In his first book, Silberberg, a Zen teacher and practicing psychologist and counselor, gives a good, brief introduction to Zen practice by drawing on ideas he finds in Lewis Carroll's Alice's Adventures in Wonderland. For example, he finds something koanlike in pieces of the narrative that shake up our ways of thinking and foster new insights. To make religion or philosophy more relevant, practitioners have written many works associating philosophy or religion with popular culture, e.g., Benjamin Hoff's The Tao of Pooh, Open Court's "Popular Culture & Philosophy" series, and the University Press of Kentucky's "Philosophy of Culture" titles. Silberberg writes clearly and with humor and intelligence, but he has a tendency to exhibit a smug certitude that some readers may find irritating. Small criticisms aside, Silberberg puts forth many valuable ideas. VERDICT Readers with some general acquaintance with Zen or other spiritual practices will find this an accessible introduction, but the lack of information on basics like sitting posture, breathing, and receptivity may puzzle those with no prior knowledge.—James F. DeRoche, Alexandria, VA
From the Publisher
"This is a fresh, heartfelt, book that is down to earth, often funny and insightful. What makes this book unique is that it is the result of Doen Sensei's long dedicated practice and creative ability. It pleases me to see him exploring what a true, contemporary Zen can be, as well as, remaining true to the fundamentals and essence of the teaching. I highly recommend it.
— Dennis Genpo Roshi Merzel author of Big Mind - Big Heart: Finding Your Way

"Doen Silberberg collaborates with Lewis Carroll, producing a very readable and personal account of the spiritual journey. Wonderland is a valuable place to enter the Buddhist teachings."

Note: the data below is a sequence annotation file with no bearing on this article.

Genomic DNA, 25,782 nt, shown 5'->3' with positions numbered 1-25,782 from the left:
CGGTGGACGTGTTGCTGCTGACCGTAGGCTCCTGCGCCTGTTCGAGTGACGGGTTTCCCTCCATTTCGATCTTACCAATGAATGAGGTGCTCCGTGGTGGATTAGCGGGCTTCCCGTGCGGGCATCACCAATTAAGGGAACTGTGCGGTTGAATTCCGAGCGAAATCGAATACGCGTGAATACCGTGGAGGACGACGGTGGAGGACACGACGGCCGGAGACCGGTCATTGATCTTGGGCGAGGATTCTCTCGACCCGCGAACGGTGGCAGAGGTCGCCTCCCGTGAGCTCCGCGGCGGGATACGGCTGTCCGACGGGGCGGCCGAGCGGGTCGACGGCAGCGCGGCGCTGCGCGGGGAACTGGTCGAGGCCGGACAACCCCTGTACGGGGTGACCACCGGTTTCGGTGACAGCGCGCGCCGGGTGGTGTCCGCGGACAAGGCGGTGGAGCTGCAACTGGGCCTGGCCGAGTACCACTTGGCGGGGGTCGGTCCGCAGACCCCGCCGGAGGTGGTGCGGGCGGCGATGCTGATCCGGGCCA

— John Daido Loori, author of Heart of Being

"Like Baba Ram Dass and the late Carlos Castaneda, Daniel Doen Silberberg Sensei has the ability to present the eternal journey of self-discovery in a way that's entertaining, personal, and deeply insightful."
— Jeremy Silman - International Chess Master, author of 38 books including How to Reassess Your Chess and Zen and the Art of Casino Gaming

Product Details

Parallax Press
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Penguin Random House Publisher Services
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215 KB

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Meet the Author

Daniel Doen Silberberg is a Zen Teacher and founding director of the ‘Lost Coin Sangha’ in the ‘White Plum Lineage’ that descends from both the Rinzai and Soto schools.

Born in Bad Hartzburg, Germany, in 1947 his parents moved to New York City when he was four. Mr. Silberberg began formal Zen practice under Abbot Maezumi Roshi and resident teacher, Daido Roshi, at Zen Mountain Monastery in Mt. Tremper, New York. He draws on a rich and varied background. He received a B.A. in English literature, with an emphasis in Eastern literature, and has a Masters and Ph. D. in psychology. Prior to receiving dharma teacher transmission from Genpo Dennis Merzel in 2003 he had a successful career as a musician and has spent 25 years as a psychotherapist and as a coach and consultant in New York and Salt Lake City.